ML : I'm not smart enough to answer that question. I hope to see a freer Iran, that ends the long, ugly history of Iranian support for terrorist groups, that gives women greater freedom, that separates mosque and state, and that permits the talents of the Iranian people to express themselves. If that happens, it will strike a powerful blow at the crazy fundamentalists in neighboring countries like Iraq and Syria, and quite possibly fatally wound organizations like Hezbollah and al Qaida.

MPG - In your opinion, what should the Iranian opposition abroad do?

ML : I have always refused to get involved in "diaspora politics." But in general, Iranians with the means to do so should try to support the Iranian people who are fighting for their lives and for their freedom. There are radio and television stations that need help in the worst possible way, for example. And there is widespread starvation inside the country. Surely it should be possible to organize "care packages" with food and medicines!

MPG - Do you have a message for those who are fighting the religous dictatorship inside Iran?

ML : I think that President Bush spoke for all of us: the Iranian people should know that the American people fully support their legitimate demands for freedom, and we Americans will support them now, and do everything possible to help them as events unfold.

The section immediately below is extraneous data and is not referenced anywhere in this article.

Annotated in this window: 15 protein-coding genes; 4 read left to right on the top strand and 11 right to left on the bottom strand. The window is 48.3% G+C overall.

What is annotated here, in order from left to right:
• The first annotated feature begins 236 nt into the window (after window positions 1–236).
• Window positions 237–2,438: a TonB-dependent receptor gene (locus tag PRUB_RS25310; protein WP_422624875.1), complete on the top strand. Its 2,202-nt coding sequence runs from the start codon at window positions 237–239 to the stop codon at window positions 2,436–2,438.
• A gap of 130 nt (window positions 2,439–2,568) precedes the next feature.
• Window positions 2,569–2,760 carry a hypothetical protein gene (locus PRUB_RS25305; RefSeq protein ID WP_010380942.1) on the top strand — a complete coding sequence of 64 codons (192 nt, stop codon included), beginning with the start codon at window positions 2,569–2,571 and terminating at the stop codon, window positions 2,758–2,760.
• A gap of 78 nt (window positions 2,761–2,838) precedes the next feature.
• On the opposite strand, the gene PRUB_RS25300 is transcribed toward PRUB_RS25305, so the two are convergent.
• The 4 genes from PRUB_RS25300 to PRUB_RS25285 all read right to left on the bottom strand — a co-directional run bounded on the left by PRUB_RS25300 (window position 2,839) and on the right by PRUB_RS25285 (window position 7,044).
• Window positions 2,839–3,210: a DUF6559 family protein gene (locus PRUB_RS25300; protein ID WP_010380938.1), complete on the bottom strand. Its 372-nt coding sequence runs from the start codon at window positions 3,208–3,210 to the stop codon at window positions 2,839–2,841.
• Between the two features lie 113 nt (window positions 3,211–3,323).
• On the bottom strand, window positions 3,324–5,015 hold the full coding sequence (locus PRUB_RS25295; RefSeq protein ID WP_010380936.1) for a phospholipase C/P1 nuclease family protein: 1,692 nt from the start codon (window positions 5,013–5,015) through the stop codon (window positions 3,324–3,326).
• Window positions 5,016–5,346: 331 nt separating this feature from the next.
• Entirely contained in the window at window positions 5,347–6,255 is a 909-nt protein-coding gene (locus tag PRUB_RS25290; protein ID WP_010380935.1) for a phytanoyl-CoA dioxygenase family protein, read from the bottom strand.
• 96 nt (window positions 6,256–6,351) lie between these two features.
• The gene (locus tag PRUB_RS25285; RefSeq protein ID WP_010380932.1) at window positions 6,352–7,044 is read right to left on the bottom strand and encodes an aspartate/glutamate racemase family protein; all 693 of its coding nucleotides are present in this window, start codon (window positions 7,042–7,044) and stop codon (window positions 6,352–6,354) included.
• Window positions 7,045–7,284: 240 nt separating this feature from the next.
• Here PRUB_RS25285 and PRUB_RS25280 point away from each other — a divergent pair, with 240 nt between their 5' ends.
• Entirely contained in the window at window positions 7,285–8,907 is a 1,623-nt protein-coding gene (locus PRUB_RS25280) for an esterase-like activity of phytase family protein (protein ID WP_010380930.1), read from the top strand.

Monday, August 19, 2002

MPG : In Memory of More than 400 Innocent Victims of Rex Cinema - @ 06:53 PST
More than 400 innocent people were charcoaled to death on 19th Aug, 1978 in Rex Cinema, in the oil producing town of Abadan, South West Iran.

The victims were mainly families; watching the Iranian film of GavaznhA. Only a father and his youngest daughter survived. They had left to get some ice cream for the rest of the family, but when they returned, they found the doors locked and were helpless to rescue the rest of their family who were burning in the inferno.